The PHP API, however, makes this easy. I can create a job as follows:

$queue = new ZendJobQueue();
$queue->createHttpJob('/jobs/github-feed.php', [], [
  'name'       => 'github-feed',
  'persistent' => false,
  'schedule'   => '5,20,35,40 * * * *',

Essentially, you provide a URL to the script to execute (Job Queue "runs" a job by accessing a URL on the server), and provide a schedule in crontab format. I like to give my jobs names as well, as it allows me to search for them in the UI, and also enables linking between the rules and the logs in the UI. Marking them as not persistent ensures that if the job is successful, it will be removed from the events list.

The question is, where do you define this? I decided to do this in my post_activate.php deployment script. However, this raises two new problems:

  • Rules need not just a path to the script, but also the scheme and host. You _can_ omit those, but only if the script can resolve them via $_SERVER... which it cannot due during deployment.
  • Each deployment adds the jobs you define... but this does not overwrite or remove the jobs you added in previous deployments.

I solved these as follows:

$server = '';

// Remove previously scheduled jobs:
$queue = new ZendJobQueue();
foreach ($queue->getSchedulingRules() as $job) {
    if (0 !== strpos($job['script'], $server)) {
        // not one we're interested in

    // Remove previously scheduled job

$queue->createHttpJob($server . '/jobs/github-feed.php', [], [
  'name'       => 'github-feed',
  'persistent' => false,
  'schedule'   => '5,20,35,40 * * * *',

So, in summary:

  • Define your rules with names.
  • Define recurring rules using the schedule option.
  • Define recurring rules in your deployment script, during post_activate.
  • Remove previously defined rules in your deployment script, prior to defining them.

Next time...

The next tip in the series is a short one, perfect for following the US Labor Day weekend, and details something I learned the hard way from Tip 1 when setting up deployment tasks.

Other articles in the series

Matthew Weier O'PhinneyDeployment with Zend Server (Part 3 of 8) (18.9.2014, 13:30 UTC)

This is the third in a series of eight posts detailing tips on deploying to Zend Server. The previous post in the series detailed creating recurring jobs via Zend Job Queue, à la cronjobs.

Today, I'm sharing a very short deployment script tip learned by experience.

Tip 3: chmod

In the first tip, I detailed writing deployment scripts. One of the snippets I shared was a chmod routine:

$command = 'chmod -R a+rwX ./data';
echo "\nExecuting `$command`\n";

The code is fine; what I did not share is where in the deployment script you should invoke it. As I discovered from experience, this is key.

Zend Server's deployment scripts run as the zend user. If they are writing any data to the data directory, that data is owned by the zend user and group -- and often will not be writable by the web server user. If you have scheduled jobs that need to write to the same files, they will fail... unless you have done the chmod after your deployment tasks are done.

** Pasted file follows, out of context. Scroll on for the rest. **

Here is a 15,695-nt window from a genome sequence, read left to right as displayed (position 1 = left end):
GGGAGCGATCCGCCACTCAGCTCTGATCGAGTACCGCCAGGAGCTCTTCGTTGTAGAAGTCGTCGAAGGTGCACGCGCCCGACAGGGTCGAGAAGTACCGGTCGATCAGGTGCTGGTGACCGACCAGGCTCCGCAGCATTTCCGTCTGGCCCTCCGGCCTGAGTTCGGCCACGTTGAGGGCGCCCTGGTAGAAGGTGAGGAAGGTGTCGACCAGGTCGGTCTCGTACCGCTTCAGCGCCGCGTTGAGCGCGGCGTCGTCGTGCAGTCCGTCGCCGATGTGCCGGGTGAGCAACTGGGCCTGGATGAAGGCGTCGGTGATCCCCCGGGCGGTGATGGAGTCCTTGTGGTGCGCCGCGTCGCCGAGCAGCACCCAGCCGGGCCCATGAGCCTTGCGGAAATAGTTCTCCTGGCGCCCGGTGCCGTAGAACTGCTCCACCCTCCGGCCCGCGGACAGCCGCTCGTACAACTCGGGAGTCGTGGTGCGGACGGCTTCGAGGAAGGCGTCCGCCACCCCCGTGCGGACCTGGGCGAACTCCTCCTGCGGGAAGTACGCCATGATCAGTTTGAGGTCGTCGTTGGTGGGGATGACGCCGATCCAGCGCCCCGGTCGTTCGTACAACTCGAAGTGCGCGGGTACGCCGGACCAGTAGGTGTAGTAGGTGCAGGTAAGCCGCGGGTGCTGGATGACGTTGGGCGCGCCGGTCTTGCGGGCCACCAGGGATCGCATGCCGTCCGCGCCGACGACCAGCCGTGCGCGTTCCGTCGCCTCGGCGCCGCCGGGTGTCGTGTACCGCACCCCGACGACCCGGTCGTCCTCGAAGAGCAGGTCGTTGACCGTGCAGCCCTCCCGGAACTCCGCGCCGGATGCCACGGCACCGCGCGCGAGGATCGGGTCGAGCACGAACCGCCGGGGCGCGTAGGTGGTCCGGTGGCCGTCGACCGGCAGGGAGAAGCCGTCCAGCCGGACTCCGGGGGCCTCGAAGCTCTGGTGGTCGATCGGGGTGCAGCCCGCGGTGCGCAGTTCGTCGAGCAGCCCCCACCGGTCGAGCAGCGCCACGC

So, that's today's tip: if you need any directory in your application to be writable by scheduled jobs, which will run as the web server user, make sure you do your chmod as the last step of your deployment script.

Next time...

The next tip in the series is another short one, and will detail how to secure your Job Queue job scripts.

Other articles in the series

Matthew Weier O'PhinneyDeployment with Zend Server (Part 5 of 8) (18.9.2014, 13:30 UTC)

This is the fifth in a series of eight posts detailing tips on deploying to Zend Server. The previous post in the series detailed how to secure your Job Queue job scripts.

Today, I'm sharing some best practices around writing job scripts, particularly around how to indicate execution status.

Tip 5: Set your job status

You should always set your job script status, and exit with an appropriate return status. This ensures that Job Queue knows for sure if the job completed successfully, which can help you better identify failed jobs in the UI. I use the following:

// for failure:

// for success:

I also have started returning relevant messages. Since Job Queue aggregates these in the UI panel, that allows you to examine the output, which often helps in debugging.

exec($command, $output, $return);
header('Content-Type: text/plain');
if ($return != 0) {
    echo implode("\n", $output);

echo implode("\n", $output);

Here's sample output:

(The [0;34m]-style codes are colorization codes; terminals capable of color would display the output in color, but Zend Server, of course, is seeing plain text.)

In sum: return appropriate job status via the ZendJobQueue::setCurrentJobStatus() static method and the exit() code, and send output to help diagnose issues later.

Next time...

The next tip in the series discusses setting up page caching in Zend Server, as well as creating jobs to clear page caches.

Other articles in the series